Assessments of maximum performance, on the other hand, are designed to determine the best you can do under certain restrictions. This is the most common type of aptitude/ability test. Strict time limits will often be imposed on these tests, as this is an effective way of putting someone under pressure to work quickly and accurately.
Why are psychometric assessments used?
Employers and companies use psychometric assessments during the recruitment process because they provide objective information on whether a candidate’s personality and cognitive abilities match with what is required from a particular job role.
Up until relatively recently, it was thought that judging recent graduates on their performance in knowledge-based tests (e.g. university exams) was almost entirely sufficient to find the best (or at least a good enough!) person for the job. Nowadays, however, with so many eligible candidates coming from universities, employers require new ways of predicting who will be the best fit for a given job. The most effective tool that they have is looking at a candidate’s capabilities in relevant skills: psychometric assessments!
“>Not only do psychometric assessments have a proven ability to predict who is most likely to be best at a job, they can also be used to predict who is most likely to be the best ‘fit’ in that company’s culture”
Psychometric assessments can also be used to help avoid unconscious bias from recruiters and also have the advantage of helping minimise the advantages some candidates have in knowledge-based tests. Somebody might not have the opportunity to go to the best university, but they can still demonstrate their suitability for a job role in these assessments. In this way, such assessments often help level the playing field by looking at raw potential, rather than what somebody already knows.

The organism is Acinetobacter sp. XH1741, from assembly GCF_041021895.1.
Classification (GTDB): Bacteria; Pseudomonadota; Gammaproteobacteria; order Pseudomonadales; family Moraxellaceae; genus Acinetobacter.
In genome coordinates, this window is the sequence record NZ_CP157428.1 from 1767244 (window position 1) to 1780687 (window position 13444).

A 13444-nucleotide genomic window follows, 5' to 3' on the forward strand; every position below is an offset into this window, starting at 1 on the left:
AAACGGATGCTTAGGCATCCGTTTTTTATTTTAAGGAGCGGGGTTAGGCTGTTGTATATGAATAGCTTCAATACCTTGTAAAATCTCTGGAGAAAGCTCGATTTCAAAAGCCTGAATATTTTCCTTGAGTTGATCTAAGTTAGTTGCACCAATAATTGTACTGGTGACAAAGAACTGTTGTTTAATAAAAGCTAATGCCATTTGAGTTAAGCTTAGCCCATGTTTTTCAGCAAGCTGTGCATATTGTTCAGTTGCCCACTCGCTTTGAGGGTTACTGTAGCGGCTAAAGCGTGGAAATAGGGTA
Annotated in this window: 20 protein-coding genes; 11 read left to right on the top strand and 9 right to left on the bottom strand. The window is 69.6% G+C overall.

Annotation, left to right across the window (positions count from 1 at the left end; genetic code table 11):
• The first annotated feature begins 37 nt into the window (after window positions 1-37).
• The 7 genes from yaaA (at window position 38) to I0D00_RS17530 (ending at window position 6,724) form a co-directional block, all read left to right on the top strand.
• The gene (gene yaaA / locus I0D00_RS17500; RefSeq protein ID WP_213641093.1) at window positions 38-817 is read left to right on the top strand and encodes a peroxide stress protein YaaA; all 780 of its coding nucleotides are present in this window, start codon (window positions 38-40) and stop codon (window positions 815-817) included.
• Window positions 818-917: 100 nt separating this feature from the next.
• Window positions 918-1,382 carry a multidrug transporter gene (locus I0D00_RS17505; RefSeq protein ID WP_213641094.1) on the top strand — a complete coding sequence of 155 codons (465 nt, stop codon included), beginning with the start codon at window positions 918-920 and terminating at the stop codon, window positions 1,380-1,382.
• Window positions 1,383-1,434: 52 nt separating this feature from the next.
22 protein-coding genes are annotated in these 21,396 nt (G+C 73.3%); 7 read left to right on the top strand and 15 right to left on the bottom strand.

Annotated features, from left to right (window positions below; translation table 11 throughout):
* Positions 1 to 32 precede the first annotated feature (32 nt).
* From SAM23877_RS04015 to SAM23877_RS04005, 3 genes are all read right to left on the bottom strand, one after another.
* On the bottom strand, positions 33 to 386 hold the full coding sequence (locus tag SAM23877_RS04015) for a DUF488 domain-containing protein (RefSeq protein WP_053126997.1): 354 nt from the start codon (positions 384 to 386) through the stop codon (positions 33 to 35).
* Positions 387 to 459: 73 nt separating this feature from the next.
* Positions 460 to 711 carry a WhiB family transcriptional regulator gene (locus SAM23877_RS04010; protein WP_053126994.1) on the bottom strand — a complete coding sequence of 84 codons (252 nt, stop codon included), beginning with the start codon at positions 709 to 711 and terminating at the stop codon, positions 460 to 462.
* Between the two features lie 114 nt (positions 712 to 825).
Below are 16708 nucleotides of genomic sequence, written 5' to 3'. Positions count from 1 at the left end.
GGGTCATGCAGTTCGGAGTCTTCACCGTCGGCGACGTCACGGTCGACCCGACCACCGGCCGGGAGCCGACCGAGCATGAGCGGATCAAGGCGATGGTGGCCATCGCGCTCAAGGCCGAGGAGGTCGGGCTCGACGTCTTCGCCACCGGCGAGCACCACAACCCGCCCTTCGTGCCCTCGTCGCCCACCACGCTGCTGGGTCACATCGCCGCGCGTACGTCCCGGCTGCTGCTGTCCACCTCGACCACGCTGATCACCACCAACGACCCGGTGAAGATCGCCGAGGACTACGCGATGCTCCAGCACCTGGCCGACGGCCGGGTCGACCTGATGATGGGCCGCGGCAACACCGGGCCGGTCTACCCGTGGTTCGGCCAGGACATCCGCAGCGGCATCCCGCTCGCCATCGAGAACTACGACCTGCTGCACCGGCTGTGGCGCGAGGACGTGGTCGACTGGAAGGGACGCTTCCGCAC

Not only do psychometric assessments have a proven ability to predict who is most likely to be best at a job, they can also be used to predict who is most likely to be the best ‘fit’ in that company’s culture – who will get on best with the employees already there, who will add the most value to the team, and, importantly, who is most likely to enjoy themselves in the role, and thus be more likely to stay.
They have been proven to improve retention and future job performance, as well as streamline the recruitment process and reduce HR costs.